All New Ultimates Line Art by Amilcar Pinna All New Ultimates line art by Amilcar Pinna with flatting. It may look like the same color, but each one creates a selection for the colorist to grab & render. All New Ultimates flatted by me. With out the line art it is easier to see the created
Hey there, have you been wondering just what the heck a flatter does? Well I am going to give you another long serious professional dissection of what a flatter does and why it is important. To further prove that I am a very boring person obsessed with minutia. [You’re very interesting actually — Ed.]
A flatter is a technician. First and foremost a flatter’s job is to create precise, accurate, abutting selections.
When comics are printed the colors are separated into four plates. CMYK. These plates will often shift a small amount, because they are attached to enormous machines running at a rapid pace. Imagine how you get jostled riding a horse– now imagine that horse is 3 tons & going 85 miles per hour! It’ll jostle your bones to dust. That’s why you don’t make printing plates out of bone.
To prevent blurring in the final product the color must meet accurately under the line art. The line art also has special treatment to account for plate shifting. (See trapping & backing in the vocabulary article)
As you can see below, the flatter creates precise selections. These selections meet exactly under the line. The selections ARE NOT THE COLORS THE COLORISTS WILL USE.
The flatter DOES NOT:
Make decisions for the colorist
Cut planes or define sculptural forms
Define the lighting
The flatter DOES:
Work very hard and deserves credit
Flatters are unsung and indispensable. In my opinion they are often underpaid for the their technical expertise and hard labor. But a flatter is like a machinist; they are not responsible for the overall product. They are valuable technicians who work off the designs of the rest of the team.
WHAT ARE BAD FLATS
Flats need to be precise and on time. It’s a lot to ask for on a low budget, and almost every colorist will understand. But they will still have to ghost if bad flats are turned in.
This doesn’t mean you, prospective flatter, have to be perfect at all times. You’re human! But here is what to avoid if you plan on flatting:
You can see from this image the figures are treated as one selection. The walls and floors are also one selection. One figure is the same selection as the car window.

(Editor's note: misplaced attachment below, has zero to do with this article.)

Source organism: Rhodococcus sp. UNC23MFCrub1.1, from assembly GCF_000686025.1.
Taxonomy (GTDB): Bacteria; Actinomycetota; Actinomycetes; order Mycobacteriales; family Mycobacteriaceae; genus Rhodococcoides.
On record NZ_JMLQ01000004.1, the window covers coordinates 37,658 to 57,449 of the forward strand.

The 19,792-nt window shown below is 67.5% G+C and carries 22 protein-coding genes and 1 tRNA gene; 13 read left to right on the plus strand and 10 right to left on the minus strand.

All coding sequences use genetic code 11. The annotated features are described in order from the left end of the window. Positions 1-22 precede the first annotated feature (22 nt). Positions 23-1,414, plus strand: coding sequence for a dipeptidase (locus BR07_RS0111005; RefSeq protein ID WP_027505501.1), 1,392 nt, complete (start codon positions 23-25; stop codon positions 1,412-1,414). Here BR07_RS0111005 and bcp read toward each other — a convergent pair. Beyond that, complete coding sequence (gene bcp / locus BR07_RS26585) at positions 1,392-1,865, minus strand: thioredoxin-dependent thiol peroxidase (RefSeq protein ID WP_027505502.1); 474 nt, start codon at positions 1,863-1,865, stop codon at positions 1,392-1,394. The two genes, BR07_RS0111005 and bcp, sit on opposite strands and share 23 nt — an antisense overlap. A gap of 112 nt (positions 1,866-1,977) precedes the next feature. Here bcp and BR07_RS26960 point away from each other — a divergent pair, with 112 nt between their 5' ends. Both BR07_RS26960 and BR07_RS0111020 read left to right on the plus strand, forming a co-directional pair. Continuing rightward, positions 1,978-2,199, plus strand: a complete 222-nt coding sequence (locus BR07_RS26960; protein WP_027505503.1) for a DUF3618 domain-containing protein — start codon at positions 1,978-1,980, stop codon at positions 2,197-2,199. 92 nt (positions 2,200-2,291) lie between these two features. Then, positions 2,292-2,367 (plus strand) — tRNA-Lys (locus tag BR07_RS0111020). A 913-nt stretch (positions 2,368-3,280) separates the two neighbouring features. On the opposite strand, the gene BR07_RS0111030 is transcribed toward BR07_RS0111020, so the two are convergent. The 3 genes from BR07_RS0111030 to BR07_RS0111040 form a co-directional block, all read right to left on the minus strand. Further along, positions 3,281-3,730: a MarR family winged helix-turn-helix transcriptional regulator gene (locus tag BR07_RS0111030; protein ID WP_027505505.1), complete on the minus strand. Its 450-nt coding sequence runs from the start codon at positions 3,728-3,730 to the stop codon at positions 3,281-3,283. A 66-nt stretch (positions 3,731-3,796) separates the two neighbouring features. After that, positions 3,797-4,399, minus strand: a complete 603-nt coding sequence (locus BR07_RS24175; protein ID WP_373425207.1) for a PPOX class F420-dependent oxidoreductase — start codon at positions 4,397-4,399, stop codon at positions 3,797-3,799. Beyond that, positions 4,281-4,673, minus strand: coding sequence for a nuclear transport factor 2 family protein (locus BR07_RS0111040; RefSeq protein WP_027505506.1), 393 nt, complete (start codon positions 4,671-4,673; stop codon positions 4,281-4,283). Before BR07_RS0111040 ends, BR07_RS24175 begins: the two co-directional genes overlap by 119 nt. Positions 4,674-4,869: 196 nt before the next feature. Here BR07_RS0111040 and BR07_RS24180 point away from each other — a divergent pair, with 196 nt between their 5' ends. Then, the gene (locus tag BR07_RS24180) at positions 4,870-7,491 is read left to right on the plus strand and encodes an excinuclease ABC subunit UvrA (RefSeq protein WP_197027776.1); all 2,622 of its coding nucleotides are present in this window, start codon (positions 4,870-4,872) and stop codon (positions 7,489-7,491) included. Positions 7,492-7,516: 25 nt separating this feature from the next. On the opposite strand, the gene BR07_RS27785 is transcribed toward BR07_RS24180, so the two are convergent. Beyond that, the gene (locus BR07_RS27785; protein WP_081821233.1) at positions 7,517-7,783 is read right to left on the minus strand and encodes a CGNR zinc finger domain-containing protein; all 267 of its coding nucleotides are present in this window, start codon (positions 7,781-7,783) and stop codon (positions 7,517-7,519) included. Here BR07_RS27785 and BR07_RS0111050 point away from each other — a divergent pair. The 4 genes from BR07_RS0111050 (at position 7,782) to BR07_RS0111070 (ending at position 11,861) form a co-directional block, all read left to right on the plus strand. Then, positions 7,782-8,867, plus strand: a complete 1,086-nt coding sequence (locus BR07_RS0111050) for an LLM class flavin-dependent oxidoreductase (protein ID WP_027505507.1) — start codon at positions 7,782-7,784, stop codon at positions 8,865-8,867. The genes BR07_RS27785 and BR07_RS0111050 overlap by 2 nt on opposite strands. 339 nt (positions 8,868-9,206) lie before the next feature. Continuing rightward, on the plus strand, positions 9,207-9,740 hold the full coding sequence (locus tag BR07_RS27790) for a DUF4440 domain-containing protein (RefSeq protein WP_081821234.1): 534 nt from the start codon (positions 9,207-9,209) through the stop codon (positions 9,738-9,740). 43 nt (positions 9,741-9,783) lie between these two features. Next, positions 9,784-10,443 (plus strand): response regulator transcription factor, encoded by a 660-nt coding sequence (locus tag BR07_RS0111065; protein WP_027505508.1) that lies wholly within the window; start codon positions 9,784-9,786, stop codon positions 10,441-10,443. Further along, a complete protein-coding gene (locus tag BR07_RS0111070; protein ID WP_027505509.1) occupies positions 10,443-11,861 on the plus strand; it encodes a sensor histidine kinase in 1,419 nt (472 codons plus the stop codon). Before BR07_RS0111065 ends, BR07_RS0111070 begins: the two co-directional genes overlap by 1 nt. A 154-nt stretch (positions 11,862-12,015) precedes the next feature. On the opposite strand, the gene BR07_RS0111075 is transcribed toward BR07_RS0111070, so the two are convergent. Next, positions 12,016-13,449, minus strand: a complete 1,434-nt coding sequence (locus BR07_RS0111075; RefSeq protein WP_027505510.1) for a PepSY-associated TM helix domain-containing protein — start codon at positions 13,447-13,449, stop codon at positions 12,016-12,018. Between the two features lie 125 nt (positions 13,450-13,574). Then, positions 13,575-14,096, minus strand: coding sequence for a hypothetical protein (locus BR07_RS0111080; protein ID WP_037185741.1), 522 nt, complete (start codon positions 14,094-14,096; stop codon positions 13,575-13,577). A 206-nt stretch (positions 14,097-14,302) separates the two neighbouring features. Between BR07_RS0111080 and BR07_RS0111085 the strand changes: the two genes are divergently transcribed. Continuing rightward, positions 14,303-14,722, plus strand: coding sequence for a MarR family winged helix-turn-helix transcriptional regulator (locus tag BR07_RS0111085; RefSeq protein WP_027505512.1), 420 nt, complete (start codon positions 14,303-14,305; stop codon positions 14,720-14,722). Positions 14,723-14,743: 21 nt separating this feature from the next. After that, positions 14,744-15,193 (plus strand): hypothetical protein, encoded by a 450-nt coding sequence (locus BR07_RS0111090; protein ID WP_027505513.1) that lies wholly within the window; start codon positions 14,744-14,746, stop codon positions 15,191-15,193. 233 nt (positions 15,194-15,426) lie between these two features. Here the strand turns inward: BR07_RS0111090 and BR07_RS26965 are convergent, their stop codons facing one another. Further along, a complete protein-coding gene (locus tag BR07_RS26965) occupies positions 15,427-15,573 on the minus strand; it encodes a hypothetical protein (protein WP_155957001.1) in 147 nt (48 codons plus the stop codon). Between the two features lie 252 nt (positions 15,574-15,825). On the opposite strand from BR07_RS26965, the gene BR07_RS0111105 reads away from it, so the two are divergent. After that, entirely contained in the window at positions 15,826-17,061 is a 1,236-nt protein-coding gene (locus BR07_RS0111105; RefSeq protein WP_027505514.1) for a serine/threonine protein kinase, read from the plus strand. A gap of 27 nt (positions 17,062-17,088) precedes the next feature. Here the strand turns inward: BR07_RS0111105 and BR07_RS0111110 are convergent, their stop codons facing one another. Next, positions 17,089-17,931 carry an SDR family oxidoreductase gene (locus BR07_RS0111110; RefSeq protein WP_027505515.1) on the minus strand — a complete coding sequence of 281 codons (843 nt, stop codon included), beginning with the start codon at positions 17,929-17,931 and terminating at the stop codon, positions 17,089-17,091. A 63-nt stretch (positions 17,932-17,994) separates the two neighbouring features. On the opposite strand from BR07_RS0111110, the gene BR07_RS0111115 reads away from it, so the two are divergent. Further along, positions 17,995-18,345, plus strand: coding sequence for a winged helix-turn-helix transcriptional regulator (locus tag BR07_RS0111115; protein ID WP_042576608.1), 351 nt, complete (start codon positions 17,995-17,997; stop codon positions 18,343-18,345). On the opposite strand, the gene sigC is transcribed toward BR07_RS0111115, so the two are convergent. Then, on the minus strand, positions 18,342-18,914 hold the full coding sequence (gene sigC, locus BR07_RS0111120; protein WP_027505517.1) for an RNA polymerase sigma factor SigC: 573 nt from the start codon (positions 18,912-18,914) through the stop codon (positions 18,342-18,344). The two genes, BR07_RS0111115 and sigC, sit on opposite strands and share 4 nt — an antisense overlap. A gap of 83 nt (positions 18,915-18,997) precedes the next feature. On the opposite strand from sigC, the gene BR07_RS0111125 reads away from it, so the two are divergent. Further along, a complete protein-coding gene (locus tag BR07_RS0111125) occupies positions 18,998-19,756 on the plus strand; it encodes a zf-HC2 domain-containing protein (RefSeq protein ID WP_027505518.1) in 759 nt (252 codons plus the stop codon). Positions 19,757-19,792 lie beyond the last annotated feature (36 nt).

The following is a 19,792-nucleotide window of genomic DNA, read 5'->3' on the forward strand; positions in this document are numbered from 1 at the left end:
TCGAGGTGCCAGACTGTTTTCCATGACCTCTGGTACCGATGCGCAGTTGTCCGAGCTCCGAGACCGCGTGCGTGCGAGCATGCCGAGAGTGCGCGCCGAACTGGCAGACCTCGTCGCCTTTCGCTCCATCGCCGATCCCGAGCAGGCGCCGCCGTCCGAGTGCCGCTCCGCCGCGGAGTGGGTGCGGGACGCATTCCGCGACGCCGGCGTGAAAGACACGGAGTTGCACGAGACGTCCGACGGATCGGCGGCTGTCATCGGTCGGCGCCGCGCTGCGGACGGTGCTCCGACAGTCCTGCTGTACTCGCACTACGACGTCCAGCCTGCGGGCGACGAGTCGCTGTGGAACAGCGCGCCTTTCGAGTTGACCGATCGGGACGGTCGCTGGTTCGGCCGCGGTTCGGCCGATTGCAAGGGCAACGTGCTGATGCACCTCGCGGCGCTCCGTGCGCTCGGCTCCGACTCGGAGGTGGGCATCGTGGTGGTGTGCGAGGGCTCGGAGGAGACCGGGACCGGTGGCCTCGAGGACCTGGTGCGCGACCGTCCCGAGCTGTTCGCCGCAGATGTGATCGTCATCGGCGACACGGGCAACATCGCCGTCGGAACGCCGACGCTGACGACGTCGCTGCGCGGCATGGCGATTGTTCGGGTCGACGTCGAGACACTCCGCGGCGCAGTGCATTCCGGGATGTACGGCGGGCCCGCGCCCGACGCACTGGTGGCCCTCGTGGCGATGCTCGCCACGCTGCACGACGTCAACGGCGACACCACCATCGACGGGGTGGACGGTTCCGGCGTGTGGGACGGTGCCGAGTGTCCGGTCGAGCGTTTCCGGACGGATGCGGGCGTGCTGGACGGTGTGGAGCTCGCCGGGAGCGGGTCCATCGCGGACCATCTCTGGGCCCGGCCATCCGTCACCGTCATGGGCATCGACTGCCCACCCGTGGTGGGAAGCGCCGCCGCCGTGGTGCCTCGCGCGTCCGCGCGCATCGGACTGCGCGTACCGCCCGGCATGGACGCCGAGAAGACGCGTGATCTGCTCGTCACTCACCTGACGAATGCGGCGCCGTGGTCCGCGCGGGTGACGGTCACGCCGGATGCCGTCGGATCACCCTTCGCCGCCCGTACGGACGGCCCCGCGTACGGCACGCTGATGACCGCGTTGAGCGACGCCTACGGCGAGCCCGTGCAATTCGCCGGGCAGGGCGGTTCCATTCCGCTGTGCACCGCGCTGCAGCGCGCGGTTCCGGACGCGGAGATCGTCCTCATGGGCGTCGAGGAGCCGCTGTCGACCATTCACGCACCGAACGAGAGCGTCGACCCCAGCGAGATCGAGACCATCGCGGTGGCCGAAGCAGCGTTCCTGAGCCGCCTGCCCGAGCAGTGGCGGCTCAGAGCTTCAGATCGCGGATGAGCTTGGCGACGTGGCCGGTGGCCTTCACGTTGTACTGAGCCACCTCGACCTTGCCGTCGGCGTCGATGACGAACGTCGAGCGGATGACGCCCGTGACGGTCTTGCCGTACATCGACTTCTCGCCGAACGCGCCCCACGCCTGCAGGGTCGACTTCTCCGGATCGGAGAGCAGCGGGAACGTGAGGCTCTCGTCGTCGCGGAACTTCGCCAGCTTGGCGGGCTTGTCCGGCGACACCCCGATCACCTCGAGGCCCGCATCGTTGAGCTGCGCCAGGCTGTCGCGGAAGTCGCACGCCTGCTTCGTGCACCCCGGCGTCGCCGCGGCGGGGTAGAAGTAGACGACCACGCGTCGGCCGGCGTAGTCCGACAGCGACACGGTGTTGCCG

Zooming in closer you can see there is anti aliasing, the blurred effect that edges the shades of pink, which creates many small selections. You can see the effects of the anti aliasing along the upper edge where there is the remainder of a previous color.
Technical talk: My personal preference for flatting is to create new selections then increase C 5% if you are working in CMYK. Once C is at 80% it is difficult to see the different selections. Go back to C 0% and increase M 5%, the work through C again. When M is maxed out work through Y. If you lose your place add 5% K. This gives you something like 16^16 selections you can work with and ensures you do not repeat selections!
BECOMING A FLATTER
If you are considering becoming a flatter, great! There is tons of work available and a colorist loves a reliable flatter more than anything. You’re the wind under their wings. You’re the sunshine on their dandelions. You’re our soft flowing water from which all life springs.
Before you start looking for work, practice flatting. Of course! A page should take between 30-90 minutes. This is really important because page rates for a flatter are 10-15 USD/pp. You can try to negotiate for more, but keep in mind that the colorist still needs to do 1-3 hours of work on the page, business management & taxes. If you build a reliable relationship with a colorist, many will be very happy to pay you more.
Once you are efficient at flatting and you do not have stray pixels you can post your portfolio on the gutterzombie flatting yellow pages, deviant art, twitter and digital webbing. Colorists often put out calls on twitter for a flatter. (But don’t get upset if they can’t respond to you. Colorists work between 10-18 hours a day on average, which means they can’t always answer every inquiry.)
Here are some questions to ask a colorist when you first start working with them:
- Do you prefer CMYK or RGB
- Do you prefer conventional flats or rainbow flats?
- Do you want line art in channels or layers? Do you have a specific name for the line art?
- Do you prefer all eyes and teeth the same selection? Or eye/teeth per person? Or eyes/teeth separate on people and groups?
- Do you need planar changes separated?
- Do you need bolts & buttons separated?
- Do you have a character costume sheet I can work off of?
- If I’m running behind by an hour do you need to be notified?
- How often do you forsee needing last minute flats?
- Would you prefer to pay weekly, every other week or once a month?
- Would you prefer to pay paypal or check?
- How many books do you need in a month?
Keep track of answers. Each colorist you work with may have different needs. And of course, here is my handy dandy accounting spreadsheet I developed while I was a flatter managing multiple books for multiple colorists.
Try to be organized, flexible and patient. I promise you’ll be a wonderful flatter if you do!
Speaking of wonderful flatters remember Flatter Appreciation Day is 6PM January 23rd — or as former flatter Chris Sebela puts it:
@marissadraws 6 Hours before Colorist Appreciation Day.
— Christopher Sebela (@xtop) March 10, 2016
Here are further resources: